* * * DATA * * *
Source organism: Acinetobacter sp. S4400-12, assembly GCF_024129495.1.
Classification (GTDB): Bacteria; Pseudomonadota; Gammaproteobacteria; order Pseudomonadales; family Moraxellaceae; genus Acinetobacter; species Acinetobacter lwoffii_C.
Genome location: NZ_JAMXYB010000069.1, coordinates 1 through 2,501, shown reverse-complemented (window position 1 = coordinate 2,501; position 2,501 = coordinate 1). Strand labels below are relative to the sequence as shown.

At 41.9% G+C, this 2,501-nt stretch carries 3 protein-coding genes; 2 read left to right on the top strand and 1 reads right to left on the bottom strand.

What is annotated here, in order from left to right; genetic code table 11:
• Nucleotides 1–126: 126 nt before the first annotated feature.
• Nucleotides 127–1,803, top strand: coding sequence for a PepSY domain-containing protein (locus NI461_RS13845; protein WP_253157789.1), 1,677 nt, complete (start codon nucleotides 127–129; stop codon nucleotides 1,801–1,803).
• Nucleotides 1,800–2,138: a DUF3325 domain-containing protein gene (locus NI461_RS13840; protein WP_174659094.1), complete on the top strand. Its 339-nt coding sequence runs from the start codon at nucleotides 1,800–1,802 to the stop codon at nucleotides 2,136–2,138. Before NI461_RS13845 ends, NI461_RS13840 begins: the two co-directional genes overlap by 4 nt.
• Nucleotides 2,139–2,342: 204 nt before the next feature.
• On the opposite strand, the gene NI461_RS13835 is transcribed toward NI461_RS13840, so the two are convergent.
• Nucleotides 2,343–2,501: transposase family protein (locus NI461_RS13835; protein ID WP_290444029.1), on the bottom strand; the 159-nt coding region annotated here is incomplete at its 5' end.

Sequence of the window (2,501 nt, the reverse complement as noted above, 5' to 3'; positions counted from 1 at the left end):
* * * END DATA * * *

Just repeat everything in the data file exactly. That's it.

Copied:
Source organism: Acinetobacter sp. S4400-12, assembly GCF_024129495.1.
Classification (GTDB): Bacteria; Pseudomonadota; Gammaproteobacteria; order Pseudomonadales; family Moraxellaceae; genus Acinetobacter; species Acinetobacter lwoffii_C.
Genome location: NZ_JAMXYB010000069.1, coordinates 1 through 2,501, shown reverse-complemented (window position 1 = coordinate 2,501; position 2,501 = coordinate 1). Strand labels below are relative to the sequence as shown.

At 41.9% G+C, this 2,501-nt stretch carries 3 protein-coding genes; 2 read left to right on the top strand and 1 reads right to left on the bottom strand.

What is annotated here, in order from left to right; genetic code table 11:
• Nucleotides 1–126: 126 nt before the first annotated feature.
• Nucleotides 127–1,803, top strand: coding sequence for a PepSY domain-containing protein (locus NI461_RS13845; protein WP_253157789.1), 1,677 nt, complete (start codon nucleotides 127–129; stop codon nucleotides 1,801–1,803).
• Nucleotides 1,800–2,138: a DUF3325 domain-containing protein gene (locus NI461_RS13840; protein WP_174659094.1), complete on the top strand. Its 339-nt coding sequence runs from the start codon at nucleotides 1,800–1,802 to the stop codon at nucleotides 2,136–2,138. Before NI461_RS13845 ends, NI461_RS13840 begins: the two co-directional genes overlap by 4 nt.
• Nucleotides 2,139–2,342: 204 nt before the next feature.
• On the opposite strand, the gene NI461_RS13835 is transcribed toward NI461_RS13840, so the two are convergent.
• Nucleotides 2,343–2,501: transposase family protein (locus NI461_RS13835; protein ID WP_290444029.1), on the bottom strand; the 159-nt coding region annotated here is incomplete at its 5' end.

Sequence of the window (2,501 nt, the reverse complement as noted above, 5' to 3'; positions counted from 1 at the left end):